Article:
FRET-Based Biosensors in Diagnosing Biomedical Pathologies
Fluorescence resonance energy transfer (FRET), also referred to as Förster resonance energy transfer, is a physical phenomenon whereby energy from a donor fluorophore is transferred to an acceptor fluorophore. This form of resonance energy transfer is strongly dependent on close localisation of the donor and acceptor fluorophore, wherein a typical distance range for FRET to occur efficiently is 1-10nm. Given this unique distance feature, FRET is often labelled as a ‘molecular ruler’.
In a biological setting, conjugation of a FRET donor and FRET acceptor to distinct domains of a protein or to two interacting partners allows for both conformational changes and protein-protein interaction dynamics to be accurately assessed. FRET has the added feature that it can be used at the single molecule level, providing unique insight into protein function compared to conventional assays that rely on analysing a protein ensemble.
Beyond this more structural/molecular approach, however, FRET has shown significant promise in biosensor applications, where its high sensitivity, specificity and rapid nature of response have rendered it a novel strategy in point-of-care and therapeutic testing. In many cases, this involves the inclusion of FRET pairs in widely employed techniques such as enzyme-linked immunosorbent assays (ELISAs) as well as in biomarker technologies in early recognition of cancer.
FRET and Cancer Biomarkers
A biomarker commonly refers to any naturally occurring biological molecule or gene that is associated with a particular disease pathology and can be readily detected. Techniques that are both highly sensitive and rapid are critical in forming an early diagnosis in an oncology background.
MicroRNAs (miRNAs) are one particular biomarker often associated with cancer diagnosis. miRNAs are small, and critically, non-coding RNA molecules that are typically involved in the regulation of gene expression. Fluorescently labelling miRNAs with the relevant probes has enabled detection of miRNAs in screening for hepatocellular carcinoma. This relies on implementing FRET technology in a current diagnostic tool referred to as liquid biopsy using circulating microvesicles and exosomes, wherein the miRNAs reside within the microvesicles collected. The ease of liquid biopsy collection makes this a formidable technique in screening procedures.
Implementation of FRET technology within biomarker sensors has also been successfully used to detect overexpression of a specific protein kinase in epithelial cancer. Protein kinases are capable of regulating the activity of their target proteins by reversibly modifying them with a specific type of molecular ‘tag’. Many of these kinases function in the regulatory control of proteins involved in the life cycle of the cell, often referred to as the cell cycle. Dysregulation of the cell cycle is one of the hallmarks of cancer, meaning early detection of oncoproteins, that is proteins contributing to tumorigenic growth, provides the best possible chance of a positive prognosis.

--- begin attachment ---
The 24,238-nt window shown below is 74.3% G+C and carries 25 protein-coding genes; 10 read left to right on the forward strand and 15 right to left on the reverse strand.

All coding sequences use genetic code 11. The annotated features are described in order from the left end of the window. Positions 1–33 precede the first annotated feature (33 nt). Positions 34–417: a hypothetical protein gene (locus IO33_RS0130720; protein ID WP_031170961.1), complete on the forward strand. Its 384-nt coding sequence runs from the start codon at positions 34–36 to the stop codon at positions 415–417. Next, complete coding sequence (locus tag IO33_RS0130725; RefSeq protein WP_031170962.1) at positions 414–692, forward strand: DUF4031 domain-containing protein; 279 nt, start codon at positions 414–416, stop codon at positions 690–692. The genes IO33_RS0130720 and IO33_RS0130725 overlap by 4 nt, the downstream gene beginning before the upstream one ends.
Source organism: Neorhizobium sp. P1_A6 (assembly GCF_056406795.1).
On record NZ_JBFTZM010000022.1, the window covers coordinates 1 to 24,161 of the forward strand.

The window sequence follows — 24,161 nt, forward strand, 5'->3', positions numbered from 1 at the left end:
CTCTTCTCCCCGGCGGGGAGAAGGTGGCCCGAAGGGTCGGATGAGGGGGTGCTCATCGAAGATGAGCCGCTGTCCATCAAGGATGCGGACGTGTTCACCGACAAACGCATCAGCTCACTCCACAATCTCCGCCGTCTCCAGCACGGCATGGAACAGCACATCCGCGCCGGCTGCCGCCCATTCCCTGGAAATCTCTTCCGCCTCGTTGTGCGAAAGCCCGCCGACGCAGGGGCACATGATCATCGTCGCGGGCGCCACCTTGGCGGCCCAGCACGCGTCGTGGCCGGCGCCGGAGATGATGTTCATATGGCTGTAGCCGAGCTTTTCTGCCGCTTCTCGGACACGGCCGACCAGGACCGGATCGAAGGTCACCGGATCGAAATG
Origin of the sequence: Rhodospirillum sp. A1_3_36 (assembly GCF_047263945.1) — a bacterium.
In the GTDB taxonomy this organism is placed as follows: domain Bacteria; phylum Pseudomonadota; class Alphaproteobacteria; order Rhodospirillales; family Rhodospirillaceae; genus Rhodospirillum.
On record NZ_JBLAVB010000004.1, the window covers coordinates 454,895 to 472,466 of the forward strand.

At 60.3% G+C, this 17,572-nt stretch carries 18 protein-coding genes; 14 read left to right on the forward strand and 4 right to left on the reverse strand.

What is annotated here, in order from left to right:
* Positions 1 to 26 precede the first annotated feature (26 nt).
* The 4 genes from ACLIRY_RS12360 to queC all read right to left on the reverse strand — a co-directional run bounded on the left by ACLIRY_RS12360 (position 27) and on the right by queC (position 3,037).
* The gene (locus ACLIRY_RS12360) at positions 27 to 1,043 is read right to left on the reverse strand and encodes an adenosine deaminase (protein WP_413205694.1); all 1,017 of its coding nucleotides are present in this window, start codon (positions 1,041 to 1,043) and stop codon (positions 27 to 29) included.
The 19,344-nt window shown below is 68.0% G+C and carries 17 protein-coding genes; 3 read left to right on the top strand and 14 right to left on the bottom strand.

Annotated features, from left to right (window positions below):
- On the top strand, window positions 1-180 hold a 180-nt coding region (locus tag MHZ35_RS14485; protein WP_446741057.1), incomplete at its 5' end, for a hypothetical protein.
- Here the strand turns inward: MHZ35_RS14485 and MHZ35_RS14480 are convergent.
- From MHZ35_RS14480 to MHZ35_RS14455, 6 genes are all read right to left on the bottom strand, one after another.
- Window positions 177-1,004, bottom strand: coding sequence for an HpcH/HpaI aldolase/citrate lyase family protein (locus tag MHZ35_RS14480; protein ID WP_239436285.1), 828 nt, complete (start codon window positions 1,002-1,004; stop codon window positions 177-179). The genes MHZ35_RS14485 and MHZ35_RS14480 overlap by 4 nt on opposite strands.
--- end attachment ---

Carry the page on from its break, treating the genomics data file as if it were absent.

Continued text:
FRET and Immunoassays
Put simply, an immunoassay is a type of test capable of detecting a specific biological molecule in a sample using an antibody-antigen interaction. Typically, ELISAs form the current gold standard for immunoassay-based detection. FRET-based antibody applications offer great potential given the ease of conjugation of functionalised groups, such as the probes required for an efficient FRET response, to the antibody scaffold.
Heart muscle cells, known as cardiac myocytes, consist of a bundled network of myofibrils that themselves are made up of multiple myofilaments. Within these myofilaments is a repeating unit called a sarcomere comprised of thick myosin filaments and thin actin filaments. Interactions between actin and myosin allow the sarcomere length to shorten and, ultimately therefore, allow the cardiac myocyte to contract and co-ordinate the pumping action of the heart.
Cardiac troponin I is a protein responsible for mediating the interaction between calcium and the actin and myosin in cardiac myocytes. Elevated cardiac troponin I levels are known to be indicative of cardiac injury and potential acute myocardial infarction. Antibodies against cardiac troponin I have been used in modified FRET-based ELISA set ups to detect raised levels of the protein, paving the way toward early diagnosis of at-risk individuals.
The examples detailed provide only a glimpse of the detection capabilities of this exciting technology. With the highly sensitive, specific and rapid nature of FRET-based biosensors, it seems highly likely we will see frequent diagnostic tests and new patent filings emerging from this exciting field in the future.
J A Kemp has extensive expertise in protecting innovations at the forefront of biomedical testing, including in Antibodies and Biologics, Biotechnology and Life Sciences, Diagnostics and Personalised Medicine and Medical Devices Technology.